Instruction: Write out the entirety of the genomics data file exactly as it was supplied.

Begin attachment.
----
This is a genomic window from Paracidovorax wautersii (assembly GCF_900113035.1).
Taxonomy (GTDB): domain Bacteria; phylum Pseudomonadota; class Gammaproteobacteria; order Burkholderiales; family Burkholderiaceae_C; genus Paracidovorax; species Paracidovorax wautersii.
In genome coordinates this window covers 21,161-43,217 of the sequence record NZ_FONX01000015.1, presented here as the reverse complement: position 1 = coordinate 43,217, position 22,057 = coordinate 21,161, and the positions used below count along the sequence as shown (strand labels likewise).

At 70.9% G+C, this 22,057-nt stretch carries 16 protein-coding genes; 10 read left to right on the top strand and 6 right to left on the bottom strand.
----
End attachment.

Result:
This is a genomic window from Paracidovorax wautersii (assembly GCF_900113035.1).
Taxonomy (GTDB): domain Bacteria; phylum Pseudomonadota; class Gammaproteobacteria; order Burkholderiales; family Burkholderiaceae_C; genus Paracidovorax; species Paracidovorax wautersii.
In genome coordinates this window covers 21,161-43,217 of the sequence record NZ_FONX01000015.1, presented here as the reverse complement: position 1 = coordinate 43,217, position 22,057 = coordinate 21,161, and the positions used below count along the sequence as shown (strand labels likewise).

At 70.9% G+C, this 22,057-nt stretch carries 16 protein-coding genes; 10 read left to right on the top strand and 6 right to left on the bottom strand.